In the next stage of a trial, the authorities have an obligation to reveal to the accused and their lawyer the documents upon which the indictment is based. This obligation also exists in Israel, but here it entails a long series of discussions about documents that have not been transferred and confidential evidence, which lasts for many months and sometimes even over a year. This was the case with Amir Bramly, who was convicted of defrauding investors of NIS 340 million. Two years passed from the filing of the indictment in June 2016 until hearing the evidence began. During those two years there were discussions concerning representation, a request to drop the charges and requests for investigative materials.
Aviv Talmor, the founder of algorithmic trading company UTrade, who was convicted of defrauding investors on a smaller scale of NIS 76 million, had preliminary proceedings dealing with the investigation materials that lasted 16 months. Another case that demonstrates the protracted legal proceedings in Israel is the trial of former SodaStream CEO Daniel Birnbaum, in which no witnesses testified at all. He admitted last month, in a plea bargain agreement, to the use of insider information. The first hearing in the case took place a year after it was filed, and the entire first year involved the transfer of investigative materials and preliminary hearings. Almost two years passed without hearing witness testimony, until a settlement was ultimately reached.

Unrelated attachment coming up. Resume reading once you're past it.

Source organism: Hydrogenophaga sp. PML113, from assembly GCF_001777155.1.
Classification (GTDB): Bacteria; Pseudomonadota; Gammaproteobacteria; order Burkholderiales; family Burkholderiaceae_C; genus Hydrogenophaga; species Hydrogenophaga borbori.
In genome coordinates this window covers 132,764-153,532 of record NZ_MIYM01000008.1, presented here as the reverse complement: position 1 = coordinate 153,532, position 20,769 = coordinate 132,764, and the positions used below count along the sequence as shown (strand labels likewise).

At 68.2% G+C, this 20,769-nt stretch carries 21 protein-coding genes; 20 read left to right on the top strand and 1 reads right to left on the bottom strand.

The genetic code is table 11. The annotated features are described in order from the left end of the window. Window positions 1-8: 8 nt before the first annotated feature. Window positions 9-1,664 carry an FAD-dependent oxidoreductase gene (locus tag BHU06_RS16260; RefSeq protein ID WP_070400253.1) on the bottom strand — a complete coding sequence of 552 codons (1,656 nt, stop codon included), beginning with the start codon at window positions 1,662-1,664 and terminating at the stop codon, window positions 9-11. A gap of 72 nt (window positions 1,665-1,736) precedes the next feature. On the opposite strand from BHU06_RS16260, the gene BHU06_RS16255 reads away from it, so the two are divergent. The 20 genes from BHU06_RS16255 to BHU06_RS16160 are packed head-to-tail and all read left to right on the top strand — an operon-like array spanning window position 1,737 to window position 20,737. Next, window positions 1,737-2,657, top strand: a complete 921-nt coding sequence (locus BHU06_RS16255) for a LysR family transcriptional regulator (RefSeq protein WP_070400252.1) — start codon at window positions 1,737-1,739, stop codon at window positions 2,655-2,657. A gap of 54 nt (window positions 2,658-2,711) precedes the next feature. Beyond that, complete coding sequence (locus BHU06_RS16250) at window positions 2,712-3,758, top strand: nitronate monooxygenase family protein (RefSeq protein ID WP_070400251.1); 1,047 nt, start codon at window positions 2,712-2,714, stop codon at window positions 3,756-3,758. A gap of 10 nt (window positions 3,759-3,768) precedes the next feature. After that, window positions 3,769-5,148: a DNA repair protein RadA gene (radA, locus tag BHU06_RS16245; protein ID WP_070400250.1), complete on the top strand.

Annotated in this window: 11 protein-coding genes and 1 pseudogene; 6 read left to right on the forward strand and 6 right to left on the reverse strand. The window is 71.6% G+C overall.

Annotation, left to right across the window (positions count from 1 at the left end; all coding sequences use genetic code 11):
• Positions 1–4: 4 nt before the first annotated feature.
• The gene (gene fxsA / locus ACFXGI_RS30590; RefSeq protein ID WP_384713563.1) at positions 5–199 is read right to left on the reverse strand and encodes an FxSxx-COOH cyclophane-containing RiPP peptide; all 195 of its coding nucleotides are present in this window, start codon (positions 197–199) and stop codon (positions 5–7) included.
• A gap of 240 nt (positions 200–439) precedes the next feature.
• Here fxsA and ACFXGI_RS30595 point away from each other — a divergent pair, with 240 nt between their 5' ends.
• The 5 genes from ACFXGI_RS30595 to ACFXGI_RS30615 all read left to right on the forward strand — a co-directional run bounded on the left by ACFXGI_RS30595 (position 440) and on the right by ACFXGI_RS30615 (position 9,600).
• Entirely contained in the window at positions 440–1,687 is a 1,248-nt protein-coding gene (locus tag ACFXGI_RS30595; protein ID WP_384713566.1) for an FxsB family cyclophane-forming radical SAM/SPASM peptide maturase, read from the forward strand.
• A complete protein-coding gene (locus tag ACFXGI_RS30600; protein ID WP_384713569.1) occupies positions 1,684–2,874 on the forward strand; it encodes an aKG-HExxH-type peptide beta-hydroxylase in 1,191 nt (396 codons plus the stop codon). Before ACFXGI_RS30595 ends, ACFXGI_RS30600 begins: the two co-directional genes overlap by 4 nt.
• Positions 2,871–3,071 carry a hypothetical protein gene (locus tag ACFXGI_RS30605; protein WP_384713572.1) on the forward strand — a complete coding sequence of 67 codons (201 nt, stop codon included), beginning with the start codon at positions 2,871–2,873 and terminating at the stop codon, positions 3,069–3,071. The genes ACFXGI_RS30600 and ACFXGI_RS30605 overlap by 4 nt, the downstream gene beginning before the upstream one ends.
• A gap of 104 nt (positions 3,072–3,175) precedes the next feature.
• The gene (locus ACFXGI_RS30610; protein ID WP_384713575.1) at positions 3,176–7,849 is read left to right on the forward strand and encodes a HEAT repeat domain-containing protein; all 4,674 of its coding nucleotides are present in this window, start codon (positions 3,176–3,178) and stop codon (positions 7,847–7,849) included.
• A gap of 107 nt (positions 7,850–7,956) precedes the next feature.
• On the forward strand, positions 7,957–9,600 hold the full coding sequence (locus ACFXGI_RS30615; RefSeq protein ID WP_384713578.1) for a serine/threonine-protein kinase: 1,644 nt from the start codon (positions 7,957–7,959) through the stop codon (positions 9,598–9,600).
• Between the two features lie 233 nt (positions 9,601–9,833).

One of the reasons for the differences: The pace of hearing witnesses
Back to the US proceedings: Adv. Miller explains that after approval of the indictment by members of the Grand Jury, the next stage is discovery and motion practice, and then there can be a trial conducted in front of a smaller jury, generally including 12 members. They need to decide if the defendant committed the offense beyond reasonable doubt, a higher threshold than in the previous stage. The judge then hands down any punishment.
According to Adv. Hillebrecht, the prosecution calls all the witnesses it believes are of significance. He describes a process which is similar to Israel, in which the parties can agree or stipulate that, if called, a certain witness would testify to X. They can also stipulate certain facts, but by and large the evidence comes in through the testimony of live witnesses and documentary exhibits."
"The Southern District of New York works quickly, more so than other districts," says Adv. Miller, adding that a month to hear the evidence is not necessarily a short time. Adv. Hillebrecht agrees and explains that trials before a small jury can last between two days and three months, depending on the extent of the evidence. One of the reasons for the differences between what happens in the US and Israel is the pace of hearing witnesses. In Israel, witnesses are not heard consecutively; rather, they generally are heard only a few days a month. Even in big and important cases, like in the trial of Prime Minister Benjamin Netanyahu, witness testimony is heard three days a week at most. On the other hand, in the US, the hearing of witness testimony takes place continuously, every day.